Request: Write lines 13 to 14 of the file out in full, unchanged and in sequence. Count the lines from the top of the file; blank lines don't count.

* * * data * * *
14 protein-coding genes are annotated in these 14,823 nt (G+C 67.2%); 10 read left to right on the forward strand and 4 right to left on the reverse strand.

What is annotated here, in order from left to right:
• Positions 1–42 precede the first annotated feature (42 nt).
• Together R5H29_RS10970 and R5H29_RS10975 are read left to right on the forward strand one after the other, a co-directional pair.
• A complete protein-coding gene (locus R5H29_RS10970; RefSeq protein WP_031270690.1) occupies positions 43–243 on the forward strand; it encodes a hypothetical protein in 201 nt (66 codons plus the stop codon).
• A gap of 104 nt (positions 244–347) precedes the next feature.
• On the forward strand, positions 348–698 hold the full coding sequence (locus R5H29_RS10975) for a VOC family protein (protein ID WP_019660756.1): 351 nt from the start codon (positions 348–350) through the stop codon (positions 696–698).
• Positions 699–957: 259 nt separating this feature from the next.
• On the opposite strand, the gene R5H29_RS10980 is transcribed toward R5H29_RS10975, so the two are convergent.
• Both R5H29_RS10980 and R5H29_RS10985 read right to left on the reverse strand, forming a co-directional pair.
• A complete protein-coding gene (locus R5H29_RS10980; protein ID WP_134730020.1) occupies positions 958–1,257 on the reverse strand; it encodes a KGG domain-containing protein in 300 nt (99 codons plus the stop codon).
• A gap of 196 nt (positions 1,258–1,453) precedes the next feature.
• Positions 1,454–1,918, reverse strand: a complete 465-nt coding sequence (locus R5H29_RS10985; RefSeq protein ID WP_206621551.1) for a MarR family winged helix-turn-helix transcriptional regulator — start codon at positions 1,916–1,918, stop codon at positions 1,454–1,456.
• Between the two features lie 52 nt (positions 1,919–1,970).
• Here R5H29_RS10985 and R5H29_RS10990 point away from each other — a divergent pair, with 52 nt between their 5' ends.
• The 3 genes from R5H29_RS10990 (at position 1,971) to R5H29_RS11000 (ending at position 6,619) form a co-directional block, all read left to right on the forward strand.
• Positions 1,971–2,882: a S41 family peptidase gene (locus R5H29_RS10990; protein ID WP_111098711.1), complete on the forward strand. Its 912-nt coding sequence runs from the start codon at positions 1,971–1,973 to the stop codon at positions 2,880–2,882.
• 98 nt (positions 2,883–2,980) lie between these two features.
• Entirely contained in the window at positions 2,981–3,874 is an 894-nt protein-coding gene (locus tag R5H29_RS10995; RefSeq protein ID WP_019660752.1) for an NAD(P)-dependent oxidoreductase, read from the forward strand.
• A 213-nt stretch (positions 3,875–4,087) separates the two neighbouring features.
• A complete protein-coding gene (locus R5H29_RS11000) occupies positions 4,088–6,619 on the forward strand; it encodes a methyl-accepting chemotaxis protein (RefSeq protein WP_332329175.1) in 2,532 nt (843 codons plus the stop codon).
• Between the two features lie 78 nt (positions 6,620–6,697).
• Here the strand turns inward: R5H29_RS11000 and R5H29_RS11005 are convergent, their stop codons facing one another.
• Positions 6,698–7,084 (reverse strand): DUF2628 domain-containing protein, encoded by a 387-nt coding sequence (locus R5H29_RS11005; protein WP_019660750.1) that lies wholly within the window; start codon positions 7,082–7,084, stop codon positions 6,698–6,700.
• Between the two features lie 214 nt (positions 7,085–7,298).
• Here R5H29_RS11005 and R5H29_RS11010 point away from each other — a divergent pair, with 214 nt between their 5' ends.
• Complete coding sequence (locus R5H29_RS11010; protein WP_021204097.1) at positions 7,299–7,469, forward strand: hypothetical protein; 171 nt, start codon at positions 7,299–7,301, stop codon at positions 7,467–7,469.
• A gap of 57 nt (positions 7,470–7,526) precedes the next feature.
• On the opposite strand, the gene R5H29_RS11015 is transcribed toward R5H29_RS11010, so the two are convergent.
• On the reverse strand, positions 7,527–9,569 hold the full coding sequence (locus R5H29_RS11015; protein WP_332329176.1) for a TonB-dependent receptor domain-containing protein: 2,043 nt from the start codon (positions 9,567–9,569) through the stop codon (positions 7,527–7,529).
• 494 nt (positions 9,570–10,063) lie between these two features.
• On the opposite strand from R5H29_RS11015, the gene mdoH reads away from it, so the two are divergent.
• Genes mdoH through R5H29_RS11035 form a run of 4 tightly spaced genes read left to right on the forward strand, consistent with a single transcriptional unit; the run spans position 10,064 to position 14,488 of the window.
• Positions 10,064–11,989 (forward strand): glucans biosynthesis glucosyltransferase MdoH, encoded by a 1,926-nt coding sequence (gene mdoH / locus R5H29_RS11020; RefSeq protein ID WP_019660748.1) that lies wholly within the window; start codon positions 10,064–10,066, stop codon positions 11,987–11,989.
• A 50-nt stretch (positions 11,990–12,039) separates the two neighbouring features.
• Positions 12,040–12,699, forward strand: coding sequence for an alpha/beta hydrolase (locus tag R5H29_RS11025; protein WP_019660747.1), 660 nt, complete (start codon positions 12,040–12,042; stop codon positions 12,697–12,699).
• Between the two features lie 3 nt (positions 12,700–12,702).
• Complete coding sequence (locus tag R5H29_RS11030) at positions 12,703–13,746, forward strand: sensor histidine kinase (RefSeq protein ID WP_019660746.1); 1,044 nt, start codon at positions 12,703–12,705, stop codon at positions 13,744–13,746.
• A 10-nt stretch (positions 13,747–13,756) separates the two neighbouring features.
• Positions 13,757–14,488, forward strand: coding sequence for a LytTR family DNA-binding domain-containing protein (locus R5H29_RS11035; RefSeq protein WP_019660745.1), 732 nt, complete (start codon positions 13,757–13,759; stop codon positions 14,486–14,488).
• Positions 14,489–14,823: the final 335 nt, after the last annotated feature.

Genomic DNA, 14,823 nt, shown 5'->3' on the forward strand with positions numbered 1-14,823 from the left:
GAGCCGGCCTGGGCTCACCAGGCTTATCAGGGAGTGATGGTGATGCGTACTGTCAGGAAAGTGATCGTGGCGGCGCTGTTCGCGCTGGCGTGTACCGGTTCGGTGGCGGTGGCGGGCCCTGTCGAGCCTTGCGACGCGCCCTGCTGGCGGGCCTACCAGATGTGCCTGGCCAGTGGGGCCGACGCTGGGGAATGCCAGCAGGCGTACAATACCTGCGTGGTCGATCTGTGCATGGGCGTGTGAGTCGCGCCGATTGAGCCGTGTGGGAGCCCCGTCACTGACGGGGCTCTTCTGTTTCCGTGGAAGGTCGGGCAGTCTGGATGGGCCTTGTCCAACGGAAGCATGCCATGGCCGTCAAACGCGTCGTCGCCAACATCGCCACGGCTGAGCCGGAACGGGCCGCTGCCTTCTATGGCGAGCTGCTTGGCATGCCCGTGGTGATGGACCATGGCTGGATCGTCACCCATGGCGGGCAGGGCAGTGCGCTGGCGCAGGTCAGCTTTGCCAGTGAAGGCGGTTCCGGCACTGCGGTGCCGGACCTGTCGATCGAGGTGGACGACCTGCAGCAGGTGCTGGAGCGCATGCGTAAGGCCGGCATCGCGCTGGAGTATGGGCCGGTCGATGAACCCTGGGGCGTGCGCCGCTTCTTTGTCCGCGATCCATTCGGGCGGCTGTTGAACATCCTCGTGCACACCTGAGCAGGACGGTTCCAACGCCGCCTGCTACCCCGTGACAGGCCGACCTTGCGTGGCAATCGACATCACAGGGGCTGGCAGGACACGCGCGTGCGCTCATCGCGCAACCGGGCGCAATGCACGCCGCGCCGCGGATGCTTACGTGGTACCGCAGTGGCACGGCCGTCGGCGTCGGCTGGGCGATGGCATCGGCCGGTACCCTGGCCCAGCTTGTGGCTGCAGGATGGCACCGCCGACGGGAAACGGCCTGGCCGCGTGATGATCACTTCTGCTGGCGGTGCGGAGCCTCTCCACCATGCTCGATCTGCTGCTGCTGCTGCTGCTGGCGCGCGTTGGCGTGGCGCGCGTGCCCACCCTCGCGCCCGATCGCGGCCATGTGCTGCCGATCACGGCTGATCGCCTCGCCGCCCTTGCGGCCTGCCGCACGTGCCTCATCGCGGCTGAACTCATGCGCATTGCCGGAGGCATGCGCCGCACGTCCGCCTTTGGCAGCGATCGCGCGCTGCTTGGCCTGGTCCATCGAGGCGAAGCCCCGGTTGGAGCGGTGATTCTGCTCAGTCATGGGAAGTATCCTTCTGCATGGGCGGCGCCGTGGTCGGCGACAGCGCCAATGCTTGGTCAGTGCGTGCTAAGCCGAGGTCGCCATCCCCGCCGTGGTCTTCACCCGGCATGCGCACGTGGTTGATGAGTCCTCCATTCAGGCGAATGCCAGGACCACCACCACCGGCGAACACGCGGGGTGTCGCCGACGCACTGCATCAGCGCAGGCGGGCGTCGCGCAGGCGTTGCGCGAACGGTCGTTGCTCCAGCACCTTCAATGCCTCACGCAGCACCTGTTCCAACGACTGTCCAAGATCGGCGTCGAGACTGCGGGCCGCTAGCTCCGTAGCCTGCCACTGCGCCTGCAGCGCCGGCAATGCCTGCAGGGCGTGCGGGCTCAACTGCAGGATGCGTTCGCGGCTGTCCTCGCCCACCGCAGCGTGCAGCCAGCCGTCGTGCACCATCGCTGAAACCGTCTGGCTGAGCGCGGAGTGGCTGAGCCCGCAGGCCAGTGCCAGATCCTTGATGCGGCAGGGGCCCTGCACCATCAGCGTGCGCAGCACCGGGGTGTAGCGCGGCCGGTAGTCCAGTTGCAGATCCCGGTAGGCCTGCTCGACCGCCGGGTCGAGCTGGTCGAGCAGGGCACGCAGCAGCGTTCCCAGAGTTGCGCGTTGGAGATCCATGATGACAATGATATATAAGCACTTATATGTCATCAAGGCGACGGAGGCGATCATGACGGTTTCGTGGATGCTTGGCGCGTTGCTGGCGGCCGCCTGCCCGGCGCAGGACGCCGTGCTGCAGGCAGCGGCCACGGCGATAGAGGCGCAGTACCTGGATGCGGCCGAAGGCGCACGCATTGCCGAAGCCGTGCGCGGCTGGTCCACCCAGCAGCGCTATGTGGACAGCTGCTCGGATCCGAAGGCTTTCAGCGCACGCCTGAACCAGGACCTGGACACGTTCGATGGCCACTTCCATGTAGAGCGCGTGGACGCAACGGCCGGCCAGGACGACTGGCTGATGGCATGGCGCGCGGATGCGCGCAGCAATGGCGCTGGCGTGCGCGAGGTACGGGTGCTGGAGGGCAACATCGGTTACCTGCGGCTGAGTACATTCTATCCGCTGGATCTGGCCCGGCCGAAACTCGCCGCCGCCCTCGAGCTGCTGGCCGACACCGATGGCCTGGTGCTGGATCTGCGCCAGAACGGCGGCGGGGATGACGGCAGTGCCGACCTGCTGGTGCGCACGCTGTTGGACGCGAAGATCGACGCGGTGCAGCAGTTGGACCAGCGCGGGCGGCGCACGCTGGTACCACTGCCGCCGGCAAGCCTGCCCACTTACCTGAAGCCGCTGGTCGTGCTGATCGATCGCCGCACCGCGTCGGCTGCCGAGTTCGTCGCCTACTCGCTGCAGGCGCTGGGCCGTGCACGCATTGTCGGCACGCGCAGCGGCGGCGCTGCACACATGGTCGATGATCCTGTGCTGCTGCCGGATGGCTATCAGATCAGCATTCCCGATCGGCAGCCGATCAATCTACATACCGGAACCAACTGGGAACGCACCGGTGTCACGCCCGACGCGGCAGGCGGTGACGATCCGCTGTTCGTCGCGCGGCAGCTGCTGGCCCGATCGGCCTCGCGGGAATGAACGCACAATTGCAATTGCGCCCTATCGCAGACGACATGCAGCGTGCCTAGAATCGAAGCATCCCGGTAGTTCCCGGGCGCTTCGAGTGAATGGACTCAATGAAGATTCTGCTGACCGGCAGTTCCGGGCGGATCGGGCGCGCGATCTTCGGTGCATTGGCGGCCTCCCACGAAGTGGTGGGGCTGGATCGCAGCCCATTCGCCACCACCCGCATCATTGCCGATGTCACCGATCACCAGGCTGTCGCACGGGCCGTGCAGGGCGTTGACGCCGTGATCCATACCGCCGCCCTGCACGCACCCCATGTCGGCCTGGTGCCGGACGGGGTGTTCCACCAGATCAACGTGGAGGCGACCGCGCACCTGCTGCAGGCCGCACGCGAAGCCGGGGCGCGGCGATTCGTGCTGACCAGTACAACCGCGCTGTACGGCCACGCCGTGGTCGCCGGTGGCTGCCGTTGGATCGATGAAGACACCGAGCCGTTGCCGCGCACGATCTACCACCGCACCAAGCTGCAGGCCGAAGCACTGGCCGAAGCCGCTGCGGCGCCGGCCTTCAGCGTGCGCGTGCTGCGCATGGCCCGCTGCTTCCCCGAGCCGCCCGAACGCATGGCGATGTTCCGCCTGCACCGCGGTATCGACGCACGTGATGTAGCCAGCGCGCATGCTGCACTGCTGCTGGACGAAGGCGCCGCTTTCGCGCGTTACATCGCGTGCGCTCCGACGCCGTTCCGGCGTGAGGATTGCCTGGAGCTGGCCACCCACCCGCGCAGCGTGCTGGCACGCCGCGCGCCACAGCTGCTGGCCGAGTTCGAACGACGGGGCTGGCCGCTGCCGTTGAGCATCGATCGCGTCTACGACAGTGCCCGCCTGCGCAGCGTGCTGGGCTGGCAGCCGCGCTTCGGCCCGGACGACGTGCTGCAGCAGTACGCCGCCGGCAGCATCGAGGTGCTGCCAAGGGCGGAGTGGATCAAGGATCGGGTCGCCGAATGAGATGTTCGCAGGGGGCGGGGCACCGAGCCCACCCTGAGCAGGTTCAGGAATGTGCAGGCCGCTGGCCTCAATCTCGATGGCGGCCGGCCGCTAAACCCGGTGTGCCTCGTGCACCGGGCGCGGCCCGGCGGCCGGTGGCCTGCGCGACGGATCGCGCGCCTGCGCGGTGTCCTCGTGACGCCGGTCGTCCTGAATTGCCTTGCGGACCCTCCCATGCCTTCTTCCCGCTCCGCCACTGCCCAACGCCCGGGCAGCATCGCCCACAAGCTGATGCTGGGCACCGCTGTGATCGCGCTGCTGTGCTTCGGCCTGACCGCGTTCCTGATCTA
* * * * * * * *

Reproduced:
• Positions 1,454–1,918, reverse strand: a complete 465-nt coding sequence (locus R5H29_RS10985; RefSeq protein ID WP_206621551.1) for a MarR family winged helix-turn-helix transcriptional regulator — start codon at positions 1,916–1,918, stop codon at positions 1,454–1,456.
• Between the two features lie 52 nt (positions 1,919–1,970).